In his book How Civilizations Die, David Goldman notes the curious fact that while demographics have hit death spirals for most of Europe and Asia, within these countries there are significant differences in the birth rates of religious conservatives versus godless liberals. This is not something that Goldman invented--demographers had been aware of this trend for years. (See, e.g., the documentary, Demographic Winter). Goldman theorizes that there is something unique about religious faith that tends to encourage couples to have multiple children, particularly in a day and age where there are no economic benefits to doing so. The consequence is that liberals have to hope that they can indoctrinate the children of conservatives faster than they die off in order to perpetuate the "liberal species."
So it was with a bit of dismay that I saw this piece, entitled "I Was a Proud Non-Breeder. Then I Changed My Mind," from Michelle Goldberg at Salon where she found the least tiny bit of faith to have a child. Goldberg admits from the get go that she was one of Spengler's Ibsen women:
My husband, Matt, was ambivalent, too [about having children]. We were pleased with our two-person family, with our consuming careers, constant travel, and many tipsy nights out, all the things people tell you that you lose when you become a parent. We met very young, the summer after my freshman year of college, and we’d never grown bored with each other. Sometimes we puzzled over what people meant when they said that marriage is hard work. We assumed it had something to do with parenthood.Unfortunately, Goldberg yearned for a bit of the immortality that having children imparts upon us. She got pregnant. That pregnancy ended in a miscarriage, which only strengthened her desire to have a child. Soon she was pregnant again and gave birth to a son (I can imagine feminists everywhere gritting their teeth in anger over that!). Later, she had another child--a daughter (I can imagine the LGBT crowd gritting their teeth that she would be so insensitive so as to label her children a particular gender instead of letting them discover it for themselves). And Goldberg is happy for her decision.
From the start, we’d bonded over a desire to see as much of the world as we could, and we ended up traveling a lot. Once, seven or eight years ago, I was in London for a conference before heading to Uganda for an assignment. My husband flew in, took me to dinner, stayed the night, and flew home in the morning; it was the only way to avoid going several weeks without seeing each other. A little while later, I mentioned this to a cab driver. “That’s something you do for your mistress, not your wife!” he said. Exactly, I thought.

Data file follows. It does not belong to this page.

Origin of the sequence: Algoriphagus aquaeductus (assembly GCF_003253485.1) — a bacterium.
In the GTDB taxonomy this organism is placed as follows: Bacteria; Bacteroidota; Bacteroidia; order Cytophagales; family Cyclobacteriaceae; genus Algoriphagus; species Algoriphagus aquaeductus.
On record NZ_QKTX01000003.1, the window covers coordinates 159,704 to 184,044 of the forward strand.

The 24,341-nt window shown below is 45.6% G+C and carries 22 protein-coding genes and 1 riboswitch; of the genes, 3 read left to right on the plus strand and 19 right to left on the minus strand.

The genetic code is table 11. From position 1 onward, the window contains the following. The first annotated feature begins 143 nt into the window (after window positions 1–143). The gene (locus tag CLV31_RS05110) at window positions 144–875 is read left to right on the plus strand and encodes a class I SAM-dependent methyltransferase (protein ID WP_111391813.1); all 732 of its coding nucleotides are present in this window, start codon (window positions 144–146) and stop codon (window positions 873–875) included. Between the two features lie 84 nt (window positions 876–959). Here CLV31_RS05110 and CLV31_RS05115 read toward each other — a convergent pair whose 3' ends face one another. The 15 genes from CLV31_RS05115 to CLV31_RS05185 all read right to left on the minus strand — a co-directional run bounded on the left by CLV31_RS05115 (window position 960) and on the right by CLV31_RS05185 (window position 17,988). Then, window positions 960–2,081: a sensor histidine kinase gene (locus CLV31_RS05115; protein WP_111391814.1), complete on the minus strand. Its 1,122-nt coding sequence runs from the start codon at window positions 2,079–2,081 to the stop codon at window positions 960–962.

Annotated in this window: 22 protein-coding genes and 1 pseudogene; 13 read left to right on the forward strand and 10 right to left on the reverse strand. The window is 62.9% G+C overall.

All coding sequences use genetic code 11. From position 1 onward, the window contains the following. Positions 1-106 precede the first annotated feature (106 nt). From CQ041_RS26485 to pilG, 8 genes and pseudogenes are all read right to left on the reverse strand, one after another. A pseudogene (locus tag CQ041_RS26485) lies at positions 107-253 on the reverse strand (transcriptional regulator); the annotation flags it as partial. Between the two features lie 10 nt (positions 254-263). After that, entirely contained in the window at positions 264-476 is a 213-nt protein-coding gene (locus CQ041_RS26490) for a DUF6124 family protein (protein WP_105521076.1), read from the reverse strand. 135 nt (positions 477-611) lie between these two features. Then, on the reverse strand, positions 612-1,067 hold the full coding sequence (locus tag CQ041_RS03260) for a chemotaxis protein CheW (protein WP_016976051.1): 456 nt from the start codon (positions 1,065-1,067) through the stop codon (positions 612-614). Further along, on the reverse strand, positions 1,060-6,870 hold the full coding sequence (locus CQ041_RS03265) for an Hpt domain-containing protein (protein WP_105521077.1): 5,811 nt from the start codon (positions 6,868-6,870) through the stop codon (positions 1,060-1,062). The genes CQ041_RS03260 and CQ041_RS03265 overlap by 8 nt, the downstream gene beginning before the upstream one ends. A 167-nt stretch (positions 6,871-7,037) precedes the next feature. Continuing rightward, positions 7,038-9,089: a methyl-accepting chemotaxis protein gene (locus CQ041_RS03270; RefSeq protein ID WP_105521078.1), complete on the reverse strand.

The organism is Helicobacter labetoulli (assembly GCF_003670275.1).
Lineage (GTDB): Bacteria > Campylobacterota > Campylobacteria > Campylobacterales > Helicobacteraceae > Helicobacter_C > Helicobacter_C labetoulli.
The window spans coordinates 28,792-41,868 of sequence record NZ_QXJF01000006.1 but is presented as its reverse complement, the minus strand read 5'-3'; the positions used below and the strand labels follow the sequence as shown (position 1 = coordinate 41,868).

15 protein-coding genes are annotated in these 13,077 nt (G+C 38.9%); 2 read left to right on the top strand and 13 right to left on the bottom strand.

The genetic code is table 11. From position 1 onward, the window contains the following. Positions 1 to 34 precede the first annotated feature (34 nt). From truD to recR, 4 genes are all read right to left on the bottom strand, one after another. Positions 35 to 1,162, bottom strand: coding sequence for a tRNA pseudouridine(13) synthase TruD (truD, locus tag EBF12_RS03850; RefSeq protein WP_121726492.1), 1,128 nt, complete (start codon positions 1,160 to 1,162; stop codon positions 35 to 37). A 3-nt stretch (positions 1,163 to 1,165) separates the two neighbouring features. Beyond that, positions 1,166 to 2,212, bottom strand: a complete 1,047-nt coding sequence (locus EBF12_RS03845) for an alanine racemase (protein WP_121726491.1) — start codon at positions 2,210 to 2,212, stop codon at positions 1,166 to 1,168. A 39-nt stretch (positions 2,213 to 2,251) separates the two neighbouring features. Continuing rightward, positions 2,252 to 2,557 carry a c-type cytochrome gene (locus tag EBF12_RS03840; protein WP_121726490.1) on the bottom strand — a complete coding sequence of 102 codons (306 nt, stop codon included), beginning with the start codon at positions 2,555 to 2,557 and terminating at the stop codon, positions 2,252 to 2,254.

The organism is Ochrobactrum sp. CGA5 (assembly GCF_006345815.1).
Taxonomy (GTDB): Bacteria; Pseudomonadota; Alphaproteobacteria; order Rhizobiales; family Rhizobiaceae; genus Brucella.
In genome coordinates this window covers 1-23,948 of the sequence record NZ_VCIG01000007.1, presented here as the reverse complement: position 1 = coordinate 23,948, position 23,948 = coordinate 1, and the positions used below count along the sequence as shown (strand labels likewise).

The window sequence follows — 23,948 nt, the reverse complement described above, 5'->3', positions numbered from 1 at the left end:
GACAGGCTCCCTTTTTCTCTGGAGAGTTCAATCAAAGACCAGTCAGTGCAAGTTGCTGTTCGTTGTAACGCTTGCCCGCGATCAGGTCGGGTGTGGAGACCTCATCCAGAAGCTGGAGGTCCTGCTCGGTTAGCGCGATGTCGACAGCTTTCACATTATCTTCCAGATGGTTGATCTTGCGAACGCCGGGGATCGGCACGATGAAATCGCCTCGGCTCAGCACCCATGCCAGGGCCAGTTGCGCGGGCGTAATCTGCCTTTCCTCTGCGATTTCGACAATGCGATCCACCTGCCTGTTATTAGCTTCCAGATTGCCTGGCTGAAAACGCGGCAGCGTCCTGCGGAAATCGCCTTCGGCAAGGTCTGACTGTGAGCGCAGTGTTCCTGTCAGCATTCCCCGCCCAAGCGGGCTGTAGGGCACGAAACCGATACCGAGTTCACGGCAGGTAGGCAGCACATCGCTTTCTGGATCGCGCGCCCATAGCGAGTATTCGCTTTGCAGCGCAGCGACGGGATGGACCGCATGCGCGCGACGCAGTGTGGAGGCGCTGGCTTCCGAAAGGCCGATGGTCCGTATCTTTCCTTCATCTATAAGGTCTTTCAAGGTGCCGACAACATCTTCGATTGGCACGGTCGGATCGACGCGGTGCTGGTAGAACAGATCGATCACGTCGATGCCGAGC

I don’t mean to imply that our life was all insouciant jet-setting, or that that was the only reason for my hesitation about becoming a mother. As happy as I am with my marriage, I’m not by nature a cheerful person. Like a lot of writers, I’m given to tedious bouts of anxiety, depression, and self-loathing. I am introverted, and feel shattered if I don’t have time alone every day. Worse, from a parental perspective, I am impatient, easily undone by quotidian frustrations. As much as I love to visit faraway places, I’m often reduced to tears by the indignities of air travel. When I’m stuck in a taxi in traffic, I unconsciously shred my cuticles until my fingers bleed. I imagined parenthood as a clammy never-ending coach flight, the kind that used to leave me feeling like I’d give 20 years of my life for an hour alone in a clean hotel room.
Also, there was my work. As a little girl, I had never imagined myself with babies, or, for that matter, with a husband. My vision of the future had involved an apartment in New York City, a cat, and a typewriter. I was sure children would get in the way of my ambitions — and, worse, that I’d poison them with my resentment. In Caroline Moorehead’s biography of the swashbuckling journalist Martha Gellhorn, she describes how Gellhorn adopted an Italian orphan after World War II. At first she was smitten, but before long she felt trapped, writing that her son was, “through no act of his own, but because of a careless, inconceivably frivolous and selfish act of mine, making life untenable.” She was a distant and sometimes cruel mother, and her child grew up to be a great disappointment to her; she once described him as “a total loss, a poor small unwanted life.”
Chilling as this was, I took a bleak sort of comfort in it, since it confirmed that I was right not to take the leap. I started looking online for other stories about people who’d had children and then wished they hadn’t. I read about a famous Ann Landers reader survey from the 1970s, undertaken in response to a letter from a young couple who feared, as I did, that parenthood would ruin their marriage.“Will you please ask your readers the question: If you had it to do over again, would you have children?” they asked. She did, and received 10,000 responses. To her dismay, 70 percent answered no. A 40-year-old mother of twins wrote, “I was an attractive, fulfilled career woman before I had these kids. Now I’m an exhausted, nervous wreck who misses her job and sees very little of her husband. He’s got a ‘friend,’ I’m sure, and I don’t blame him.” This helped shore up my faith in our decision.
While Goldberg has bred (to borrow her own phraseology), we can look forward to the fact that most of her fellow liberal cohort have not.